Scope of Works
Western Australia is home to some of the most spectacular shorelines in the world, and preserving this natural beauty whilst also delivering infrastructure for local utilities and industry is always a balancing act. Western Australia is famous for its vast, striking, and rugged coastline. And with gems such as the Leschenault Peninsula, Binningup, and Myalup, the Shire of Harvey on the south-western coast is a popular tourist destination for Perth locals, birdwatchers, and recreational fishers. The area also features a number of modern desalination plants, which ensure a sustainable water supply to the greater area and produce industrial water products. But with the increasing popularity of desalination comes the matter of responsibly transporting, releasing, and dispersing the treated brine by-products. So when the plants neighbour these beautiful coastal regions, simply trenching in a pipeline may not be an option.
This was the challenge facing Western Australian water cooperative, Harvey Water, for disposing of brine produced at the Kemerton Strategic Industrial Area. However, by opting for a horizontal directional drilled solution by trenchless technology contractor UEA, a balance between environment and the new infrastructure was able to be achieved.
Steve Hopkins, UEA General Manager, said that the impressive coastal environment struck them from their first visit to the site. “We’re spoilt with these natural environments in our backyard, and we’re very conscious of preserving them,” he said. “But communities everywhere need utility pipelines and strong local industries, so balancing these interests while protecting our unique environment is critical. Trenchless allows us to strike that balance.”
With local expertise and strong HDD capabilities, UEA was well positioned to design and construct the outfall pipeline underneath the environmental area and out to sea. After the completion of extensive pre- construction works, environmental studies and surveys along the pipeline route – which included both a spring biological survey and possum and black cockatoo habitat surveys – design works commenced. A 1,038 metre, 280mm HDPE HDD design connecting to the larger 12km pipeline was finalised, with drilling to commence from the shore side and end on the seabed.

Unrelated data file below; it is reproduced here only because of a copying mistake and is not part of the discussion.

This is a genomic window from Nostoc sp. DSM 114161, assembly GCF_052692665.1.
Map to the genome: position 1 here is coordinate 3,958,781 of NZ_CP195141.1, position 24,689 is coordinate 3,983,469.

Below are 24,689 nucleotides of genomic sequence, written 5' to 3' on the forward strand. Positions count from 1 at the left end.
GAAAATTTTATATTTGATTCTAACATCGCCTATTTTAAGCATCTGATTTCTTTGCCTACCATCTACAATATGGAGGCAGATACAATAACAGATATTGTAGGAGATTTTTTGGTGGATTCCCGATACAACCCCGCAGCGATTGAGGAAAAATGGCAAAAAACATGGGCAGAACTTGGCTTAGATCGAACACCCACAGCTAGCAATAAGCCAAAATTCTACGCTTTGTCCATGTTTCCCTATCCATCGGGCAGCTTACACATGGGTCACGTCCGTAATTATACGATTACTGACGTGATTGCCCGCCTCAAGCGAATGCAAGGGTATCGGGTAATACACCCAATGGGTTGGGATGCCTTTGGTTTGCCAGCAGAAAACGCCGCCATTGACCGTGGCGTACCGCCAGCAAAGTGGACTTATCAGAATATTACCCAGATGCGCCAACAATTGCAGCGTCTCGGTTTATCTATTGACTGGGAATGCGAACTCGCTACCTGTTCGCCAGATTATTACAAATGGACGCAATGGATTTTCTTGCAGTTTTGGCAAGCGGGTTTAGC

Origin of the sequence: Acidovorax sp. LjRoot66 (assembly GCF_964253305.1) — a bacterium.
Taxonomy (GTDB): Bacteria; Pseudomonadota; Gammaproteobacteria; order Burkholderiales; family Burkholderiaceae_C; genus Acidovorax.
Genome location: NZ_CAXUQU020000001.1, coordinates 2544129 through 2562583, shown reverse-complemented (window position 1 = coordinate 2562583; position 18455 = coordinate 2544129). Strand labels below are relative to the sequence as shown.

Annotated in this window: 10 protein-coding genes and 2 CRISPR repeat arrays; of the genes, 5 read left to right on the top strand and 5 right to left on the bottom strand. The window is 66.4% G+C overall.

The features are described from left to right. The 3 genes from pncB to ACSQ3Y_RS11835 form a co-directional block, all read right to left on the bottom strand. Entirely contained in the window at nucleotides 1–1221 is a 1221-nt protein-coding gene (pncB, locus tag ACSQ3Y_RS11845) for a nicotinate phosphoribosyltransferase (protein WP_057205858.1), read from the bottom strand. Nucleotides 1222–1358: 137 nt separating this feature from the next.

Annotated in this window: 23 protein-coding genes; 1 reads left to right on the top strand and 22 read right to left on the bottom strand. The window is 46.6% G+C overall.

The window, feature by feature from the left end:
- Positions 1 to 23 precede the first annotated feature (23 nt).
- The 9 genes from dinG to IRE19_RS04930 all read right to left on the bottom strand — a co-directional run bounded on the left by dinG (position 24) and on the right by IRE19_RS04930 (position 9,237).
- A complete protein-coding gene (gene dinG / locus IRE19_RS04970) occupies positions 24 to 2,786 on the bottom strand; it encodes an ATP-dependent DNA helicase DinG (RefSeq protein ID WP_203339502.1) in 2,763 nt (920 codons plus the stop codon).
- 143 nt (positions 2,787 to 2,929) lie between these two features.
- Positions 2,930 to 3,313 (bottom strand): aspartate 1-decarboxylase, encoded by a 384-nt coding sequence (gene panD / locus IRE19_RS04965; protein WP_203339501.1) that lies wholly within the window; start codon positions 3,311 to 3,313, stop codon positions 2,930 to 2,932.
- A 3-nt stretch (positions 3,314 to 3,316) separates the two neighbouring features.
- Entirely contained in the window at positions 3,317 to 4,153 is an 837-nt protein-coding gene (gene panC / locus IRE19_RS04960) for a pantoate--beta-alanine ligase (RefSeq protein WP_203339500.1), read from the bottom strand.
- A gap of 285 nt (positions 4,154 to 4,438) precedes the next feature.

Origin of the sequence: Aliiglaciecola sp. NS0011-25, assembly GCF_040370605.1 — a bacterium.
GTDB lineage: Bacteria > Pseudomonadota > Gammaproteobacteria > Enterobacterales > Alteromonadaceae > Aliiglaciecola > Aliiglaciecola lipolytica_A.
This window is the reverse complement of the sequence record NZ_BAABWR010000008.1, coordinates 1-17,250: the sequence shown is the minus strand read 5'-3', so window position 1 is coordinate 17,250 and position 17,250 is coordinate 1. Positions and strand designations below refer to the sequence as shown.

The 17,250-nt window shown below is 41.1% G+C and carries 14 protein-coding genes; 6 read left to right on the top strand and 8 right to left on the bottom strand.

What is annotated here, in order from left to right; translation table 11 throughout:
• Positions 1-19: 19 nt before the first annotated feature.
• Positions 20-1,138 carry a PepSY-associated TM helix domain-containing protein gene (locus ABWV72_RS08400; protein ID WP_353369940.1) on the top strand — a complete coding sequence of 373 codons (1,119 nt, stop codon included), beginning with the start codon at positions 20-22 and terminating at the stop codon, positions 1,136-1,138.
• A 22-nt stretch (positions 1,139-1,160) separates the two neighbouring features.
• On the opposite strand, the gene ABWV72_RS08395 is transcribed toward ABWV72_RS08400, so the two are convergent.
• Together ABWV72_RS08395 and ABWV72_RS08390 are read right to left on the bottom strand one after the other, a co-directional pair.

UEA mobilised its recently acquired Herrenknecht 250C maxi rig and auxiliary equipment to undertake construction. Concerns about potentially tricky sand and limestone ground conditions proved unfounded, and the beach provided a convenient location for welding and stringing simultaneously with drilling. With Superintendent Andre Nevstad on site, drilling was completed within the contingency schedule and without incident.
With drilling successfully completed, up next was pullback. UEA Operations Manager, Jonathan de Vos, said that ocean outfall works always included an extra level of complexity, and the Kemerton Brine Outfall project was no exception. “Ocean outfalls are very achievable with proper planning, scheduling, and risk management,” Jonathan said, “and a high degree of organisation is especially important for pullback. Good teamwork with the vessels and diving operations is critical, as is keeping a close eye on the weather.”
With favourable ocean conditions, the pipeline was floated out to sea, connected to the drill string, and pulled back in a successful installation operation in August 2022. Extending approximately 400 metres from the coastline, the pipeline was ready for connection of the jet diffuser infrastructure and commissioning of the pipeline by Harvey Water.
Jonathan said that the team at UEA was proud to work in conjunction with Harvey Water to deliver such a beneficial and successful project, saying “it’s great to support these local WA industries and protect our coast at the same time”.